Indraprastha College for Women

IPCW’s Political Science Dept. hosts a National Conference on its Golden Jubilee

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Indraprastha College for Women, known for its distinguished presence as a women’s educational institution, marked the Golden Jubilee of its Department of Political Science and organised a National Conference on 15th-16th September, 2016, for the same.

The two-day long Conference, themed around Women, State and Power: Reflections on Democracy witnessed several eminent Speakers. The Chief Guest, Ms. Lalitha Kumaramangalam, Chairperson of National Commission for Women, New Delhi, along with the Guest of Honour, Ms. Indu Agnihotri, Director and Professor at the Centre for Women’s Development Studies, New Delhi, directed the course of the conference in their opening address. Ms. Kumaramangalam, through her speech, encouraged the young audience to think before accepting the deeply ingrained practices of the patriarchal society. Ms Agnihotri further explained the  significance of keeping the movement for women’s rights alive in all phases despite the challenges the society poses. 

The Principal, Dr. Saraf, welcomed one of the founder members of the department, Dr. Sushil Bharadwaj, as a special guest for the Conference. The first session witnessed Prof. Mary. E. John as the Chair, and Dr. Jagmati Sangwan and Prof. Ujjwal Kumar Singh as speakers. The theme for the first session, State and the Institutions of Democratisation, was discussed with special reference to honour killings and electoral politics. 

The first Speaker, Jagwati Sangwan, the National General Secretary of All India Democratic Women’s Association, is a name synonymous with Women’s Rights in the State of Haryana. She shared her knowledge and experiences on honour killings’ victims and the State’s response. Professor Ujjwal Kumar Singh, the former Head of the Department of Political Science, University of Delhi, spoke about the State, Democracy and Legitimacy in India and presented some eye opening realities to the audience. With startling facts, he left the audience wondering about the nature and the current status of the State.

The second session, chaired by Dr. Babli Moitra Saraf ,themed at Politics of Culture and Identity, hosted Prof. Mary John, Professor and Senior Fellow at CWDS, Delhi, and Prof. Madhu Kishwar from the CSDS as speakers. Prof. John talked about the participation of women in electoral politics, and framed a trajectory of the ups and downs the movement has gone through. Prof. Kishwar, on the other hand, elaborated on the multilevel nature of identities.

The Conference opened on the second day with three eminent speakers having expertise on topics that concern women inadvertently. Chaired by Dr. Anupama Roy, the panelists, Dr. Madhulika Banerjee, Prof. Nandini Sundar and Ms. Aparna Moitra discussed about gender perspective in development and ecology. The first Speaker, Dr. Banerjee, talked about gender, knowledge and medicine – its recipe and formulation- and the role of the state in the same. The second speaker, Prof. Nandini, then enlightened the audience about the problems faced by women due to changes in their environment, encompassing every definition of change – from climatic to social change. The third speaker, interestingly, presented to the audience the case of Henvalvani Community Radio, Uttarakhand, and reflected upon hill women’s perceptions and articulations about climatic change.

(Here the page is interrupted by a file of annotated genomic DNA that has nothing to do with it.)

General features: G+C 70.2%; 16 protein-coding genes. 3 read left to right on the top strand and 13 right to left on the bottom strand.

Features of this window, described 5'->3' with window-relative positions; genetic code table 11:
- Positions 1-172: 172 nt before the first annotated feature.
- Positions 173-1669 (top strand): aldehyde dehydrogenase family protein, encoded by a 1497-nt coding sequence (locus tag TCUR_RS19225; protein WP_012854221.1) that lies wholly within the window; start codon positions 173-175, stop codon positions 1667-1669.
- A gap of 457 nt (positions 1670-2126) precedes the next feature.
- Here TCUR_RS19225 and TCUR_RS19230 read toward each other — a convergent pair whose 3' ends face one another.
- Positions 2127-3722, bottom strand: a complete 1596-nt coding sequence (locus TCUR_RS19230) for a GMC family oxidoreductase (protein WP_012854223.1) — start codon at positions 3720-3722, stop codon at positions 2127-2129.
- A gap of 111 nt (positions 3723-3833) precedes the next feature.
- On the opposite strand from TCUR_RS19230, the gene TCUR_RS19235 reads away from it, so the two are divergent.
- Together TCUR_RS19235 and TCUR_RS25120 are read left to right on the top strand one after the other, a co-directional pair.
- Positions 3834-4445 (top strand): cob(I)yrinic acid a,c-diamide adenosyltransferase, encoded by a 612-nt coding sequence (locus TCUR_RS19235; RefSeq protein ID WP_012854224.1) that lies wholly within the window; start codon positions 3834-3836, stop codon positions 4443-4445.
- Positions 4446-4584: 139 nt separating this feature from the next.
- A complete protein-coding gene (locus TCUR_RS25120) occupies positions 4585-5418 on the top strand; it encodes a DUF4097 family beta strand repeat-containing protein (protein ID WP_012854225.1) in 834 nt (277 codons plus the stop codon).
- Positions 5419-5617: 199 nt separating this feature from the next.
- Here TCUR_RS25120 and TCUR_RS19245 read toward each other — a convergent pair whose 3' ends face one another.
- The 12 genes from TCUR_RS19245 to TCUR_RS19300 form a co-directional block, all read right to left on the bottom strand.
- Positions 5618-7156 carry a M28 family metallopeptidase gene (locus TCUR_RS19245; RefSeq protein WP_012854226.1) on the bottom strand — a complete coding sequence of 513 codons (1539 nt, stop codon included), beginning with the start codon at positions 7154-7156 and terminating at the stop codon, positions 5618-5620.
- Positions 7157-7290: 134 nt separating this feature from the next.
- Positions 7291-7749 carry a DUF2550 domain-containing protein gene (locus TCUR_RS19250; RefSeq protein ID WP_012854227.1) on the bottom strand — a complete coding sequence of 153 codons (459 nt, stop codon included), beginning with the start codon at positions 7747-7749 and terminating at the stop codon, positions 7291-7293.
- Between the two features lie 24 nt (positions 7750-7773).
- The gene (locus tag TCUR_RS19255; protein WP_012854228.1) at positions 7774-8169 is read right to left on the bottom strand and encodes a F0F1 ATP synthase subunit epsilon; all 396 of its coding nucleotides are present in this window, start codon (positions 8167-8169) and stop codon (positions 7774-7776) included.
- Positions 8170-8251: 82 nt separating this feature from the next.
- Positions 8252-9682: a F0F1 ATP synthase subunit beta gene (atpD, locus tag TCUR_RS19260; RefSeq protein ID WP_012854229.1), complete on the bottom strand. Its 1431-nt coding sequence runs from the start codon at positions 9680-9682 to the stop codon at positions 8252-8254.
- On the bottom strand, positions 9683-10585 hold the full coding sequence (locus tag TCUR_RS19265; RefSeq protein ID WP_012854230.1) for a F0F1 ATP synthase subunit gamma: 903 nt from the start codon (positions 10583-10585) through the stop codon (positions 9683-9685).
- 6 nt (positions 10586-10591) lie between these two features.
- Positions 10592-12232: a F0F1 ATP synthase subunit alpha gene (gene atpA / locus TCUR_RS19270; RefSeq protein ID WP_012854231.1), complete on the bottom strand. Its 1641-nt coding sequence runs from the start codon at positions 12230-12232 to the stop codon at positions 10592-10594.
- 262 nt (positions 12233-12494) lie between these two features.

The concluding sessions of the conference took a completely different turn, when real life fighters shared their stories of struggle and violence. Under the theme, State and Structures of Violence, founder of Association of Parents of Disappeared Persons, Ms. Parveena Ahanger and acid attack survivor, Ms. Laxmi shared their survival stories. This being the most emotionally charged sessions of the conference evoked many opinions, questions and condolences, from the audience’s side.

Image credits: Nilakshi Basumatary and Asmita Jagwani
Image credits: Nilakshi Basumatary and Asmita Jagwani

The celebration ended with the College Principal’s words of wisdom, along with cultural performances such as a dance recital on Draupadi by Gargi Goswami, and a play titled Mooch Neech Ka Papda, by the college’s dramatics society, Abhivyakti. The play, showcasing gendered stereotypes, was received by a huge round of applause by the audience. With this, the 2-days long National Conference commemorating 50 years of the Political Science department closed with countless ideas and questions to ponder upon.

Featured Image Credits: Nilakshi Basumatary and Asmita Jagwani, Dept. of Political Science, IPCW

Priyal Mahtta



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